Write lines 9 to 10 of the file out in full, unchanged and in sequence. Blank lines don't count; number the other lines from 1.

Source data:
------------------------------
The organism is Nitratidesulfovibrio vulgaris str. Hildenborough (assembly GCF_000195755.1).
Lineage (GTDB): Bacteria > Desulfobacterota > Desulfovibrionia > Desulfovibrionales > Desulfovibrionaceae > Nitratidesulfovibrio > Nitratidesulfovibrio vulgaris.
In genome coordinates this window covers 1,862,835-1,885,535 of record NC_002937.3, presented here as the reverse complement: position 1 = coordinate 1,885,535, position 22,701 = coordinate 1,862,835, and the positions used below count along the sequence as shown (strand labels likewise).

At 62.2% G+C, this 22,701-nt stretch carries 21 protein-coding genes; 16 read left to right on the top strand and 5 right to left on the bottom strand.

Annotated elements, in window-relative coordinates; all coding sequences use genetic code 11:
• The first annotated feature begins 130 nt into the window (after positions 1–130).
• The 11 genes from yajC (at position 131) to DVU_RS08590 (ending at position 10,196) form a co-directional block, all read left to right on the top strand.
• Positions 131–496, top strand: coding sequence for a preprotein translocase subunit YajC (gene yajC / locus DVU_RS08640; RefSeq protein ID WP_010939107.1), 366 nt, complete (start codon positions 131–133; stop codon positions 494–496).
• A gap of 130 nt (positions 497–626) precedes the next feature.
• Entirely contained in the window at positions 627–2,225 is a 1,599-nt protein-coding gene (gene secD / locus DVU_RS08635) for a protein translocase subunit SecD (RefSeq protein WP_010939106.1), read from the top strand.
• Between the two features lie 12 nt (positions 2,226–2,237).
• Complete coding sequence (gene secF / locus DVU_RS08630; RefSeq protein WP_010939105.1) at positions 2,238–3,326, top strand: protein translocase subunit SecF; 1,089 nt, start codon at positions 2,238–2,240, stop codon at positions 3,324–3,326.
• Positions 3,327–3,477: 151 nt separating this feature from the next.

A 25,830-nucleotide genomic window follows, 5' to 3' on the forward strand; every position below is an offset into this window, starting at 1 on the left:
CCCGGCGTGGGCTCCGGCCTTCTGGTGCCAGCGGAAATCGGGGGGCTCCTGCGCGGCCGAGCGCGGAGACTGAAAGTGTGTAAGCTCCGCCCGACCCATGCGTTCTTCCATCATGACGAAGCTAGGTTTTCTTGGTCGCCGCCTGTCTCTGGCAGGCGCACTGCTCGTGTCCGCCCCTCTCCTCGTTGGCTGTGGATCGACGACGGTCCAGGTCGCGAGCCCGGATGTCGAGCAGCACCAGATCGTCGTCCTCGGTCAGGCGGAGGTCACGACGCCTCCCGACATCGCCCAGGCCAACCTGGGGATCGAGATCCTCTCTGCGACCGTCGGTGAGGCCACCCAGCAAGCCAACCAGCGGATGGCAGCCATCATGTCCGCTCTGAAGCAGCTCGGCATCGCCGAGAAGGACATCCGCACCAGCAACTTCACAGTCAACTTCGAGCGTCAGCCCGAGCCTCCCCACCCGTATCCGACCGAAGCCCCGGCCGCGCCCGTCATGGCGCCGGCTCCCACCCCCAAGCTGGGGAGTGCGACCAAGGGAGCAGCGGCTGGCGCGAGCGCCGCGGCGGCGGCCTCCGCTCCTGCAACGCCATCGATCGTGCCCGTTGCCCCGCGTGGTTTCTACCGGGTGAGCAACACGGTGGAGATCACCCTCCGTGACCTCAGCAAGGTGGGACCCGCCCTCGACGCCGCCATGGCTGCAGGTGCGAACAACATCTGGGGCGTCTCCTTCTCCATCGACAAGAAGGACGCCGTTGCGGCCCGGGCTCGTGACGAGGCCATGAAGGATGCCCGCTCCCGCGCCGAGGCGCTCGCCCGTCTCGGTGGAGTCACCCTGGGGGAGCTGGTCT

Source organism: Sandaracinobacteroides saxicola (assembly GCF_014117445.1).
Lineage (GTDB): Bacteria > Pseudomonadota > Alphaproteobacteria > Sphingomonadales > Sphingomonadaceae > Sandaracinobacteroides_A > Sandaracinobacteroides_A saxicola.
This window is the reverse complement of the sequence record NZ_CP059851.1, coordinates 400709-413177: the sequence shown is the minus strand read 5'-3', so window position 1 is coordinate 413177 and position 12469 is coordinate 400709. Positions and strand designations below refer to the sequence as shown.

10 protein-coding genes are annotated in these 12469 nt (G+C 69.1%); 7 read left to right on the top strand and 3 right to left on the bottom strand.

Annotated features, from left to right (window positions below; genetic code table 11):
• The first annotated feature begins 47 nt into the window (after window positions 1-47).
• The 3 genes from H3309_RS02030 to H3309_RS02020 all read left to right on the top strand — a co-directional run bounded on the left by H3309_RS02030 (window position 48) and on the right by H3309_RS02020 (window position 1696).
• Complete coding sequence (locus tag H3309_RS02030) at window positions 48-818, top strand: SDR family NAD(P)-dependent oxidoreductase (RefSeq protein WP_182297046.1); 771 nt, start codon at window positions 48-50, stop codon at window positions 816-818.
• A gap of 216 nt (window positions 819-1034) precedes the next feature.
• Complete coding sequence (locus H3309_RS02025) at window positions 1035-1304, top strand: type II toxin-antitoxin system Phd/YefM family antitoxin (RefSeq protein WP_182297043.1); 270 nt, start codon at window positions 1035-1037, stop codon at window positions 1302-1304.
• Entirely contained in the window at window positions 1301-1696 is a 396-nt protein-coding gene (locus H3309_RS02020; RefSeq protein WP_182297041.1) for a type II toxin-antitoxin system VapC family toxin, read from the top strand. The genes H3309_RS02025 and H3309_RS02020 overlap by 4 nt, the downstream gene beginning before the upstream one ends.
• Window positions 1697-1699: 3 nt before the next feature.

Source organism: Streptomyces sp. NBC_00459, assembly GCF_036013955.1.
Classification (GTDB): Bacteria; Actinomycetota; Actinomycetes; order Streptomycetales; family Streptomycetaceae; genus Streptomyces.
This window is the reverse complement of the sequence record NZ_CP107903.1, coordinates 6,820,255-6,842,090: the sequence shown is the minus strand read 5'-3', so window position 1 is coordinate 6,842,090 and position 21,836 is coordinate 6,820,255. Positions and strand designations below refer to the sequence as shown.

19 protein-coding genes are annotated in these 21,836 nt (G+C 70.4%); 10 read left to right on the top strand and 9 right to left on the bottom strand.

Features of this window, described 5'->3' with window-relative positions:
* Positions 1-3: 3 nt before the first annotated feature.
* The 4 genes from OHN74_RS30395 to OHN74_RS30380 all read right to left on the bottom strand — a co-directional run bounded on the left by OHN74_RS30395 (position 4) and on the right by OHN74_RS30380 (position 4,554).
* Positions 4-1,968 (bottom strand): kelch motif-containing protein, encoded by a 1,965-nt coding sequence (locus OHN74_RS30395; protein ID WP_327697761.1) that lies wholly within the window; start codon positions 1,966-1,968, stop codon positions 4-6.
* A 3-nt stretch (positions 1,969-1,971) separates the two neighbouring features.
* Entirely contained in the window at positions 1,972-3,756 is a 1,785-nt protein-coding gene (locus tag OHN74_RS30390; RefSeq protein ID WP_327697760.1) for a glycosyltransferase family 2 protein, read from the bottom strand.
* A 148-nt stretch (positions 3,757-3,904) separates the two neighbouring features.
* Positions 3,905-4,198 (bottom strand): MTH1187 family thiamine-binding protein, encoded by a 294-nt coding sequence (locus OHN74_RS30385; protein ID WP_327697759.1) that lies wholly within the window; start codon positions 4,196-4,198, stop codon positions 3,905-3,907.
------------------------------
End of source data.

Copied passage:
• A gap of 130 nt (positions 497–626) precedes the next feature.
• Entirely contained in the window at positions 627–2,225 is a 1,599-nt protein-coding gene (gene secD / locus DVU_RS08635) for a protein translocase subunit SecD (RefSeq protein WP_010939106.1), read from the top strand.